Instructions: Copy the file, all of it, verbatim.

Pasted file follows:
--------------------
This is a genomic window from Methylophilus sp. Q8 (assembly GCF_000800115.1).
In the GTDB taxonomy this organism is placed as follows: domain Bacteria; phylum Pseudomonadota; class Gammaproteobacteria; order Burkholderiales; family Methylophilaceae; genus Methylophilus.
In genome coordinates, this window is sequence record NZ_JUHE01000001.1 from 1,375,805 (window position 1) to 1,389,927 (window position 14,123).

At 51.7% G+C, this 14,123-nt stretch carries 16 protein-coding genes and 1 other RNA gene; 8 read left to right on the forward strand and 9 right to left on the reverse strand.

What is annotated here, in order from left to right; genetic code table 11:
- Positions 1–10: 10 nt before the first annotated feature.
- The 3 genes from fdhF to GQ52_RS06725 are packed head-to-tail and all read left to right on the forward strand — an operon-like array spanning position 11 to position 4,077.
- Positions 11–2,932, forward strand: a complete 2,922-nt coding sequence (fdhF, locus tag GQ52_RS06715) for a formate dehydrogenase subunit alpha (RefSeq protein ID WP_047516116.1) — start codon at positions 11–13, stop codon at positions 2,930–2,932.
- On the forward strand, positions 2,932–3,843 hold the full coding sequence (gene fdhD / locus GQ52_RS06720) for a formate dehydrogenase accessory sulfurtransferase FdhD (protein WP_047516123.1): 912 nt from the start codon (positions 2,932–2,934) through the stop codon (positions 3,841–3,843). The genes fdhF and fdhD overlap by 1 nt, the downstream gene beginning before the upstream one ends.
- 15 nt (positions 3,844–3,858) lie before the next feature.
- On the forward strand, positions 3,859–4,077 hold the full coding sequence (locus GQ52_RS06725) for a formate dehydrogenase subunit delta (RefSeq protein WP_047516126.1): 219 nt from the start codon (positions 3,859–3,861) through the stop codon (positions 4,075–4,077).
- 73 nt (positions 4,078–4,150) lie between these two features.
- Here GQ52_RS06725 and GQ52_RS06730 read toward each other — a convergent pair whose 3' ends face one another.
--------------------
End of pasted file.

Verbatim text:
This is a genomic window from Methylophilus sp. Q8 (assembly GCF_000800115.1).
In the GTDB taxonomy this organism is placed as follows: domain Bacteria; phylum Pseudomonadota; class Gammaproteobacteria; order Burkholderiales; family Methylophilaceae; genus Methylophilus.
In genome coordinates, this window is sequence record NZ_JUHE01000001.1 from 1,375,805 (window position 1) to 1,389,927 (window position 14,123).

At 51.7% G+C, this 14,123-nt stretch carries 16 protein-coding genes and 1 other RNA gene; 8 read left to right on the forward strand and 9 right to left on the reverse strand.

What is annotated here, in order from left to right; genetic code table 11:
- Positions 1–10: 10 nt before the first annotated feature.
- The 3 genes from fdhF to GQ52_RS06725 are packed head-to-tail and all read left to right on the forward strand — an operon-like array spanning position 11 to position 4,077.
- Positions 11–2,932, forward strand: a complete 2,922-nt coding sequence (fdhF, locus tag GQ52_RS06715) for a formate dehydrogenase subunit alpha (RefSeq protein ID WP_047516116.1) — start codon at positions 11–13, stop codon at positions 2,930–2,932.
- On the forward strand, positions 2,932–3,843 hold the full coding sequence (gene fdhD / locus GQ52_RS06720) for a formate dehydrogenase accessory sulfurtransferase FdhD (protein WP_047516123.1): 912 nt from the start codon (positions 2,932–2,934) through the stop codon (positions 3,841–3,843). The genes fdhF and fdhD overlap by 1 nt, the downstream gene beginning before the upstream one ends.
- 15 nt (positions 3,844–3,858) lie before the next feature.
- On the forward strand, positions 3,859–4,077 hold the full coding sequence (locus GQ52_RS06725) for a formate dehydrogenase subunit delta (RefSeq protein WP_047516126.1): 219 nt from the start codon (positions 3,859–3,861) through the stop codon (positions 4,075–4,077).
- 73 nt (positions 4,078–4,150) lie between these two features.
- Here GQ52_RS06725 and GQ52_RS06730 read toward each other — a convergent pair whose 3' ends face one another.